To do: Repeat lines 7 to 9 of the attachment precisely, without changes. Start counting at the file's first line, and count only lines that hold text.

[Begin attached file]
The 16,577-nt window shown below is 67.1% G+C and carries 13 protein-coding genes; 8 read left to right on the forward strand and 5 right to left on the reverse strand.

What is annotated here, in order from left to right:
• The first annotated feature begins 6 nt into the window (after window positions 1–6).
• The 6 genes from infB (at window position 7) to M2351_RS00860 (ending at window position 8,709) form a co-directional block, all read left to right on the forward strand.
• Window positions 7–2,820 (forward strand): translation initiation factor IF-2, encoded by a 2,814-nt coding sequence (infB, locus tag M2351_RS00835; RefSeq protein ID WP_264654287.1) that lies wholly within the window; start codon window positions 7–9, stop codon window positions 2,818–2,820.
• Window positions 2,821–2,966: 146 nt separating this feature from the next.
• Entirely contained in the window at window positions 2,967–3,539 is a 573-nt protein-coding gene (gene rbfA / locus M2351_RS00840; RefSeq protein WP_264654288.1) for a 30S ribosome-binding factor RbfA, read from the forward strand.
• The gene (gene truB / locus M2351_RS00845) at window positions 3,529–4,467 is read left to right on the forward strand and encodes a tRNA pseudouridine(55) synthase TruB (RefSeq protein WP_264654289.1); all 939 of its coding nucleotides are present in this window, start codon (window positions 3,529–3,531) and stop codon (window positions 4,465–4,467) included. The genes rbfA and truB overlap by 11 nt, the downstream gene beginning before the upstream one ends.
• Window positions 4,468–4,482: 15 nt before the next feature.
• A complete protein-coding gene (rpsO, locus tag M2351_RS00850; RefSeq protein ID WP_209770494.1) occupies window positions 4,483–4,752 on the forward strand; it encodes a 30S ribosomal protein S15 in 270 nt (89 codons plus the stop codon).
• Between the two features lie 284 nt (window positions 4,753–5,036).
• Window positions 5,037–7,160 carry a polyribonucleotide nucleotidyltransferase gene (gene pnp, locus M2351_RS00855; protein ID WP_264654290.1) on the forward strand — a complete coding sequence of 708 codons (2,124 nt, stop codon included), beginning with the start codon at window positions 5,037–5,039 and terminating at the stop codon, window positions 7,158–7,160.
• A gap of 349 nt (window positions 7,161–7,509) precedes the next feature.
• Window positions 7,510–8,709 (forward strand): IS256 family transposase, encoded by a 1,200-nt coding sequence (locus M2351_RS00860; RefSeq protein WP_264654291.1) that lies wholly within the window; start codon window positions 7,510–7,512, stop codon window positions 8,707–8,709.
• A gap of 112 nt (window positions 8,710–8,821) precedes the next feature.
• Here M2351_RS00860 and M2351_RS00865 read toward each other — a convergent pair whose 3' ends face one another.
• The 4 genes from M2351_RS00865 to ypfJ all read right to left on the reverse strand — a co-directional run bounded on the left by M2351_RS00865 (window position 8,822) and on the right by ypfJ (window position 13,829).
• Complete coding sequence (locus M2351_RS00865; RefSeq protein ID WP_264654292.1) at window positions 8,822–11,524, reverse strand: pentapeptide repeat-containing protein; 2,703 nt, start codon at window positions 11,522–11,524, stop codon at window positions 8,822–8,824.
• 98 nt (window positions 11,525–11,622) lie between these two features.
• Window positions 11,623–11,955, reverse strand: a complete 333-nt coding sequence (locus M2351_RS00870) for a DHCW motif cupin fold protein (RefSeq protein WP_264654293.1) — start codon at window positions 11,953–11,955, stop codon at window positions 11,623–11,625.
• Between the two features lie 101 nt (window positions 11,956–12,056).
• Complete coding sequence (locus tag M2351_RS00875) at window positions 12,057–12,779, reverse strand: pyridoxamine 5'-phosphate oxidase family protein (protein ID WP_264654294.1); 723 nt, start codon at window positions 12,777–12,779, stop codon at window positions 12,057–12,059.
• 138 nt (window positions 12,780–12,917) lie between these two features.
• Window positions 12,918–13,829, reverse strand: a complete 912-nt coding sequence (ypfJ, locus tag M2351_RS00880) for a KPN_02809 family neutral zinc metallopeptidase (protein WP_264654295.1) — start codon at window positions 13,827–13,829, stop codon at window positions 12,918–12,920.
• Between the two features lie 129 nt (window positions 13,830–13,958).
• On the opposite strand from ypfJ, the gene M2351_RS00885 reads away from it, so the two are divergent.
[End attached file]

• Entirely contained in the window at window positions 2,967–3,539 is a 573-nt protein-coding gene (gene rbfA / locus M2351_RS00840; RefSeq protein WP_264654288.1) for a 30S ribosome-binding factor RbfA, read from the forward strand.
• The gene (gene truB / locus M2351_RS00845) at window positions 3,529–4,467 is read left to right on the forward strand and encodes a tRNA pseudouridine(55) synthase TruB (RefSeq protein WP_264654289.1); all 939 of its coding nucleotides are present in this window, start codon (window positions 3,529–3,531) and stop codon (window positions 4,465–4,467) included. The genes rbfA and truB overlap by 11 nt, the downstream gene beginning before the upstream one ends.
• Window positions 4,468–4,482: 15 nt before the next feature.